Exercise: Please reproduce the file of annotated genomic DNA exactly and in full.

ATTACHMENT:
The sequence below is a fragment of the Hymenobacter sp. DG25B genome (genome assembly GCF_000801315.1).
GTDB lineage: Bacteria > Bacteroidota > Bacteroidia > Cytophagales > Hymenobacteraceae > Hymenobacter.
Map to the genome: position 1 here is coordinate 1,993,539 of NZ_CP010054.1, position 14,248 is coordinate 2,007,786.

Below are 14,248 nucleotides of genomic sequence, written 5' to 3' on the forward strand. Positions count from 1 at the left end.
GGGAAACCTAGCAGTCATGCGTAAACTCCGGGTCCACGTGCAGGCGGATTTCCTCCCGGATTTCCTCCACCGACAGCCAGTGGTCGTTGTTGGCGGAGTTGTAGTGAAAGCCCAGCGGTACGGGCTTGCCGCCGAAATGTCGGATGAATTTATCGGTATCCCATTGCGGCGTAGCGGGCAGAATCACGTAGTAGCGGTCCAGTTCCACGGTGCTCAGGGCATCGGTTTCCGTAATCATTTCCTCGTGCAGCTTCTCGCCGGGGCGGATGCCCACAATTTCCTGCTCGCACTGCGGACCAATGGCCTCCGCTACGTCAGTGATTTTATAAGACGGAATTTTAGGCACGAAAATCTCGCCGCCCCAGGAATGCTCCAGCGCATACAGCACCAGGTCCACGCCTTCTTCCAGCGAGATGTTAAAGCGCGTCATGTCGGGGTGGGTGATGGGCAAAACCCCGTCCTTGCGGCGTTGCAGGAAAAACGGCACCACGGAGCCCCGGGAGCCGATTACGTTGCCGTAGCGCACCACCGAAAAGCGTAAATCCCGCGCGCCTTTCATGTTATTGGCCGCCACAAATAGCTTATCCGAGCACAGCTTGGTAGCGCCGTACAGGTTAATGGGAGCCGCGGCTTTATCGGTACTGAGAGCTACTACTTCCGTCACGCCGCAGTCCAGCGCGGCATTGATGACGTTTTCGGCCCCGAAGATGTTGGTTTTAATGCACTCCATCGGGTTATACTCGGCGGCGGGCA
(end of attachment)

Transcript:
The sequence below is a fragment of the Hymenobacter sp. DG25B genome (genome assembly GCF_000801315.1).
GTDB lineage: Bacteria > Bacteroidota > Bacteroidia > Cytophagales > Hymenobacteraceae > Hymenobacter.
Map to the genome: position 1 here is coordinate 1,993,539 of NZ_CP010054.1, position 14,248 is coordinate 2,007,786.

Below are 14,248 nucleotides of genomic sequence, written 5' to 3' on the forward strand. Positions count from 1 at the left end.
GGGAAACCTAGCAGTCATGCGTAAACTCCGGGTCCACGTGCAGGCGGATTTCCTCCCGGATTTCCTCCACCGACAGCCAGTGGTCGTTGTTGGCGGAGTTGTAGTGAAAGCCCAGCGGTACGGGCTTGCCGCCGAAATGTCGGATGAATTTATCGGTATCCCATTGCGGCGTAGCGGGCAGAATCACGTAGTAGCGGTCCAGTTCCACGGTGCTCAGGGCATCGGTTTCCGTAATCATTTCCTCGTGCAGCTTCTCGCCGGGGCGGATGCCCACAATTTCCTGCTCGCACTGCGGACCAATGGCCTCCGCTACGTCAGTGATTTTATAAGACGGAATTTTAGGCACGAAAATCTCGCCGCCCCAGGAATGCTCCAGCGCATACAGCACCAGGTCCACGCCTTCTTCCAGCGAGATGTTAAAGCGCGTCATGTCGGGGTGGGTGATGGGCAAAACCCCGTCCTTGCGGCGTTGCAGGAAAAACGGCACCACGGAGCCCCGGGAGCCGATTACGTTGCCGTAGCGCACCACCGAAAAGCGTAAATCCCGCGCGCCTTTCATGTTATTGGCCGCCACAAATAGCTTATCCGAGCACAGCTTGGTAGCGCCGTACAGGTTAATGGGAGCCGCGGCTTTATCGGTACTGAGAGCTACTACTTCCGTCACGCCGCAGTCCAGCGCGGCATTGATGACGTTTTCGGCCCCGAAGATGTTGGTTTTAATGCACTCCATCGGGTTATACTCGGCGGCGGGCA